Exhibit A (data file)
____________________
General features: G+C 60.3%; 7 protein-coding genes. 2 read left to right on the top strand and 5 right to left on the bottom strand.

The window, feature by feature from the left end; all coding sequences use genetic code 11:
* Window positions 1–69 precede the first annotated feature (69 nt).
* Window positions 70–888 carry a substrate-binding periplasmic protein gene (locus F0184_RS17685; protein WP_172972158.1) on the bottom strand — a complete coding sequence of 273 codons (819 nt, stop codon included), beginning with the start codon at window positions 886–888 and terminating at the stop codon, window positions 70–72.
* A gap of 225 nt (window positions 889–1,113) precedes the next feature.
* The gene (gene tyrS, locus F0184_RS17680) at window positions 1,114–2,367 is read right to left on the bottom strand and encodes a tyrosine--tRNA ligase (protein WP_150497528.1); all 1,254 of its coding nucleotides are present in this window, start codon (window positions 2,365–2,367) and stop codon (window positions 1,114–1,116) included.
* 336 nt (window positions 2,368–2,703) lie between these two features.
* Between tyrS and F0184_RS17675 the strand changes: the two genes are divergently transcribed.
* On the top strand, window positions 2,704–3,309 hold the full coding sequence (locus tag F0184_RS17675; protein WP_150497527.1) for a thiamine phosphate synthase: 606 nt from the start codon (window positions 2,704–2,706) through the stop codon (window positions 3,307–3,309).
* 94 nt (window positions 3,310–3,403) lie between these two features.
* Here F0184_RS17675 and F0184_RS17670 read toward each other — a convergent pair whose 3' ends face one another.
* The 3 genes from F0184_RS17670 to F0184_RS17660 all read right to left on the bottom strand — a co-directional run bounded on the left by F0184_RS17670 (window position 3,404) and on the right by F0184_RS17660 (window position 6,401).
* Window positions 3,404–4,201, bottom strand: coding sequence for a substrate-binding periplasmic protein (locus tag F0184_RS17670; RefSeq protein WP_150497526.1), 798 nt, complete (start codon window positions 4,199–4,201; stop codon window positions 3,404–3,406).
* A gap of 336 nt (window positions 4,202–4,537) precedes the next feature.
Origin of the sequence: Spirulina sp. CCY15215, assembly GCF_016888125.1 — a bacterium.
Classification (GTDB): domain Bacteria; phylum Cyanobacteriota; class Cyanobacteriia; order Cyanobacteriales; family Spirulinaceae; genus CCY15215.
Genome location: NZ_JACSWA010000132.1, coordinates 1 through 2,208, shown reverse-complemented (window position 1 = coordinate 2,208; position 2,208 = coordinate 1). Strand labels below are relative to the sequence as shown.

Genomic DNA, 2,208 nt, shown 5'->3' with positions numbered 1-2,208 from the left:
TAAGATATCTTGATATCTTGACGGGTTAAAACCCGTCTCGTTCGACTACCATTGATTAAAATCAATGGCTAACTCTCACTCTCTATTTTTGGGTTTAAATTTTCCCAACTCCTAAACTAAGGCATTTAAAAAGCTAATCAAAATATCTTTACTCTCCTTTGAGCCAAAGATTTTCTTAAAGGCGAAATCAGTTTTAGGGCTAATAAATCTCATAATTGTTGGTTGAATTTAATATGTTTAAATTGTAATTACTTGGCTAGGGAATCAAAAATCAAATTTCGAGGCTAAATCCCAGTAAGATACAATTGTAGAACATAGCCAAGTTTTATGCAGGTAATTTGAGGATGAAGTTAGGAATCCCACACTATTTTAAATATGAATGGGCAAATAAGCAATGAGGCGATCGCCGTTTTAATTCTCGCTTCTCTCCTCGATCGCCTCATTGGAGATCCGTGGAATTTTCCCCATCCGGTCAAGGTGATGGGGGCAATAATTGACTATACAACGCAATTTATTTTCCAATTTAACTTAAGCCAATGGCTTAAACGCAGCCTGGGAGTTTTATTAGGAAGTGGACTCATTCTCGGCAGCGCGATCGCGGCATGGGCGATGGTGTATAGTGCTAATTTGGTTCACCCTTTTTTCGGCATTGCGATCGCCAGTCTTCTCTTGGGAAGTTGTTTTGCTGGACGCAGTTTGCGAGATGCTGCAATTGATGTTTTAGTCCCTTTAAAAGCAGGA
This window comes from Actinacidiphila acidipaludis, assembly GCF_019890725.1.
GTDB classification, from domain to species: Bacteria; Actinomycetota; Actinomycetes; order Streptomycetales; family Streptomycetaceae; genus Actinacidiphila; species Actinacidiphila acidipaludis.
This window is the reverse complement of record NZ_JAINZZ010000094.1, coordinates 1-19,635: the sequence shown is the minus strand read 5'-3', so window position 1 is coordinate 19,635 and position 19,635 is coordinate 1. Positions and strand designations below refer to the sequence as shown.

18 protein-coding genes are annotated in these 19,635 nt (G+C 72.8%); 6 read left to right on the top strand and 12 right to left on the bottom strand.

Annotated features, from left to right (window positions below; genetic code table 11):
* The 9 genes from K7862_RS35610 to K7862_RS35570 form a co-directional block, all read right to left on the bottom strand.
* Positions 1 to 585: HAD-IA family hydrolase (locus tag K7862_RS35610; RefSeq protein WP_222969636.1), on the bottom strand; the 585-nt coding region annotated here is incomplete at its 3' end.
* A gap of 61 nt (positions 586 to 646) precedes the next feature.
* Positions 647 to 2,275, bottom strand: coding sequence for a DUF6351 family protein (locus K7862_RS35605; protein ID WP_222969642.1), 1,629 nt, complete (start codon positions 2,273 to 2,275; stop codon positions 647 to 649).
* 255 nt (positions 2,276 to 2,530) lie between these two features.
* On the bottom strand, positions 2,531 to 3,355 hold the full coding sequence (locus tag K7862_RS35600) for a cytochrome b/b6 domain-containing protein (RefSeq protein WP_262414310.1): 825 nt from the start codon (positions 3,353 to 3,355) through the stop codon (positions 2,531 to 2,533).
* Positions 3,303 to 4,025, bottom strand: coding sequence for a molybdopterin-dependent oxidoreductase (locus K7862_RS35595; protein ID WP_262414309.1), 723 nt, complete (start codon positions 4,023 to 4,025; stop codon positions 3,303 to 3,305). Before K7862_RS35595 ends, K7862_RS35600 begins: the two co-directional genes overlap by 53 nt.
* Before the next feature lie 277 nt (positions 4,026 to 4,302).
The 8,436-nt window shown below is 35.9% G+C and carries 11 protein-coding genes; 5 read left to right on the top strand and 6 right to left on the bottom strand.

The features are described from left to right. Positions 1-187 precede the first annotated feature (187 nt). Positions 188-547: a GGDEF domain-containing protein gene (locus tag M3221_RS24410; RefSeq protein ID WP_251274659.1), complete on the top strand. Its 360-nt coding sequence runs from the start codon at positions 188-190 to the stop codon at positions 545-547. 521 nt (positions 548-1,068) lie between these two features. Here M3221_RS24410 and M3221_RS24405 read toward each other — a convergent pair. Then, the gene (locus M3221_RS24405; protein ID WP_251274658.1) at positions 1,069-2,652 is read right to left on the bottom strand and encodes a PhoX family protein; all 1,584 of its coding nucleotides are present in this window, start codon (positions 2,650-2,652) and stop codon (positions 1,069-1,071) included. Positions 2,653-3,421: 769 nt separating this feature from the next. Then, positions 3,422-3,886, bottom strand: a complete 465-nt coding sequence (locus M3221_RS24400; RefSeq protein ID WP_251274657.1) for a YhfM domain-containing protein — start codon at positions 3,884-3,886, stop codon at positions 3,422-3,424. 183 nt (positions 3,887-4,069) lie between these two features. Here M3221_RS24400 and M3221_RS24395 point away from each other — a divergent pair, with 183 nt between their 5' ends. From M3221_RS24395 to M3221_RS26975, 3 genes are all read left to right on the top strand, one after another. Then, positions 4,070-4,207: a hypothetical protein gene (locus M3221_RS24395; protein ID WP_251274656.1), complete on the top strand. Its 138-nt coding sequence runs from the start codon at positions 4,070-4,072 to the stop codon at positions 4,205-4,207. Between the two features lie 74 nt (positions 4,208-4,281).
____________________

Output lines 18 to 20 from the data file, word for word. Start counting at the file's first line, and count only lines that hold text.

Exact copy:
Genomic DNA, 2,208 nt, shown 5'->3' with positions numbered 1-2,208 from the left:
TAAGATATCTTGATATCTTGACGGGTTAAAACCCGTCTCGTTCGACTACCATTGATTAAAATCAATGGCTAACTCTCACTCTCTATTTTTGGGTTTAAATTTTCCCAACTCCTAAACTAAGGCATTTAAAAAGCTAATCAAAATATCTTTACTCTCCTTTGAGCCAAAGATTTTCTTAAAGGCGAAATCAGTTTTAGGGCTAATAAATCTCATAATTGTTGGTTGAATTTAATATGTTTAAATTGTAATTACTTGGCTAGGGAATCAAAAATCAAATTTCGAGGCTAAATCCCAGTAAGATACAATTGTAGAACATAGCCAAGTTTTATGCAGGTAATTTGAGGATGAAGTTAGGAATCCCACACTATTTTAAATATGAATGGGCAAATAAGCAATGAGGCGATCGCCGTTTTAATTCTCGCTTCTCTCCTCGATCGCCTCATTGGAGATCCGTGGAATTTTCCCCATCCGGTCAAGGTGATGGGGGCAATAATTGACTATACAACGCAATTTATTTTCCAATTTAACTTAAGCCAATGGCTTAAACGCAGCCTGGGAGTTTTATTAGGAAGTGGACTCATTCTCGGCAGCGCGATCGCGGCATGGGCGATGGTGTATAGTGCTAATTTGGTTCACCCTTTTTTCGGCATTGCGATCGCCAGTCTTCTCTTGGGAAGTTGTTTTGCTGGACGCAGTTTGCGAGATGCTGCAATTGATGTTTTAGTCCCTTTAAAAGCAGGA
This window comes from Actinacidiphila acidipaludis, assembly GCF_019890725.1.